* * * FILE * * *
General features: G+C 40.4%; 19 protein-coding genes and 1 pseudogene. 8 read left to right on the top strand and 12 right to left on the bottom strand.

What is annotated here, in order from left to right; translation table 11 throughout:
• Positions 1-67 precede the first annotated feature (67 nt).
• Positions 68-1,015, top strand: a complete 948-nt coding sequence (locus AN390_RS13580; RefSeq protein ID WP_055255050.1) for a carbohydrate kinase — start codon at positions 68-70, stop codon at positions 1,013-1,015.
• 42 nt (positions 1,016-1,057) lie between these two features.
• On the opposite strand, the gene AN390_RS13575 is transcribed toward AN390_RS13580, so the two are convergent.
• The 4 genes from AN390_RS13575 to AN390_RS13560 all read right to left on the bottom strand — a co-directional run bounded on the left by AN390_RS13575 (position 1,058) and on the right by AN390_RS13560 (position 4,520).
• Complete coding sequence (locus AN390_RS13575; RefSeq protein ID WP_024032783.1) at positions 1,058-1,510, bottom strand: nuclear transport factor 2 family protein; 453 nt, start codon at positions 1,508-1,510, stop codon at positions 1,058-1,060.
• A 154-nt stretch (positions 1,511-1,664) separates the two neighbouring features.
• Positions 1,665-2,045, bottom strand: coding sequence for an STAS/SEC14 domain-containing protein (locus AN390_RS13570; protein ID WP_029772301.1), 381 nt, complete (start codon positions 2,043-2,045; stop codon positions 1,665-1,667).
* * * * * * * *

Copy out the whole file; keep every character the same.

General features: G+C 40.4%; 19 protein-coding genes and 1 pseudogene. 8 read left to right on the top strand and 12 right to left on the bottom strand.

What is annotated here, in order from left to right; translation table 11 throughout:
• Positions 1-67 precede the first annotated feature (67 nt).
• Positions 68-1,015, top strand: a complete 948-nt coding sequence (locus AN390_RS13580; RefSeq protein ID WP_055255050.1) for a carbohydrate kinase — start codon at positions 68-70, stop codon at positions 1,013-1,015.
• 42 nt (positions 1,016-1,057) lie between these two features.
• On the opposite strand, the gene AN390_RS13575 is transcribed toward AN390_RS13580, so the two are convergent.
• The 4 genes from AN390_RS13575 to AN390_RS13560 all read right to left on the bottom strand — a co-directional run bounded on the left by AN390_RS13575 (position 1,058) and on the right by AN390_RS13560 (position 4,520).
• Complete coding sequence (locus AN390_RS13575; RefSeq protein ID WP_024032783.1) at positions 1,058-1,510, bottom strand: nuclear transport factor 2 family protein; 453 nt, start codon at positions 1,508-1,510, stop codon at positions 1,058-1,060.
• A 154-nt stretch (positions 1,511-1,664) separates the two neighbouring features.
• Positions 1,665-2,045, bottom strand: coding sequence for an STAS/SEC14 domain-containing protein (locus AN390_RS13570; protein ID WP_029772301.1), 381 nt, complete (start codon positions 2,043-2,045; stop codon positions 1,665-1,667).